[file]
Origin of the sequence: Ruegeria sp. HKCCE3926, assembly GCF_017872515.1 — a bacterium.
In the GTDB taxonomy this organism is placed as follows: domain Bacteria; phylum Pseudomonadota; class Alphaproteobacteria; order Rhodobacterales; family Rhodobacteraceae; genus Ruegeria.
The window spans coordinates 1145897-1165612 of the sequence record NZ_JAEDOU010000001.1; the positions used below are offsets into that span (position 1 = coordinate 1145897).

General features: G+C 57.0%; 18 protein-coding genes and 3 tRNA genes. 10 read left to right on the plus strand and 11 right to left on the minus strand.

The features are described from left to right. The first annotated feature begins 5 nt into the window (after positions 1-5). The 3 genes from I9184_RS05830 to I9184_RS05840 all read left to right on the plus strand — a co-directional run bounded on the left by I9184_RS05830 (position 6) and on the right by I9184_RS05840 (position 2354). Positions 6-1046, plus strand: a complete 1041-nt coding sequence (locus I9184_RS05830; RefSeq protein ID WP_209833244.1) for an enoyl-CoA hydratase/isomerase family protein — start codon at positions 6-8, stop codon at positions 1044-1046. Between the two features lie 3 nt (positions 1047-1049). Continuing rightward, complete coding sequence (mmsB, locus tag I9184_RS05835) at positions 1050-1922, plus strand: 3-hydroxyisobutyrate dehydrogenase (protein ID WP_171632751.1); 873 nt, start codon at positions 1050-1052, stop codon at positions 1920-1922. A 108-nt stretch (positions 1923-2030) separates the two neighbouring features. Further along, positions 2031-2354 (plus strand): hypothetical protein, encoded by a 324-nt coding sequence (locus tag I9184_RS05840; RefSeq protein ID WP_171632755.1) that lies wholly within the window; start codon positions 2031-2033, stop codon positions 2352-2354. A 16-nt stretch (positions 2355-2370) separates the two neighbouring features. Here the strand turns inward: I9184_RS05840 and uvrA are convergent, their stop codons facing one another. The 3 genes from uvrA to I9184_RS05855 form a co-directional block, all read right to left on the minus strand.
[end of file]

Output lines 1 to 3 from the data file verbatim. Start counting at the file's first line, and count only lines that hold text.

Origin of the sequence: Ruegeria sp. HKCCE3926, assembly GCF_017872515.1 — a bacterium.
In the GTDB taxonomy this organism is placed as follows: domain Bacteria; phylum Pseudomonadota; class Alphaproteobacteria; order Rhodobacterales; family Rhodobacteraceae; genus Ruegeria.
The window spans coordinates 1145897-1165612 of the sequence record NZ_JAEDOU010000001.1; the positions used below are offsets into that span (position 1 = coordinate 1145897).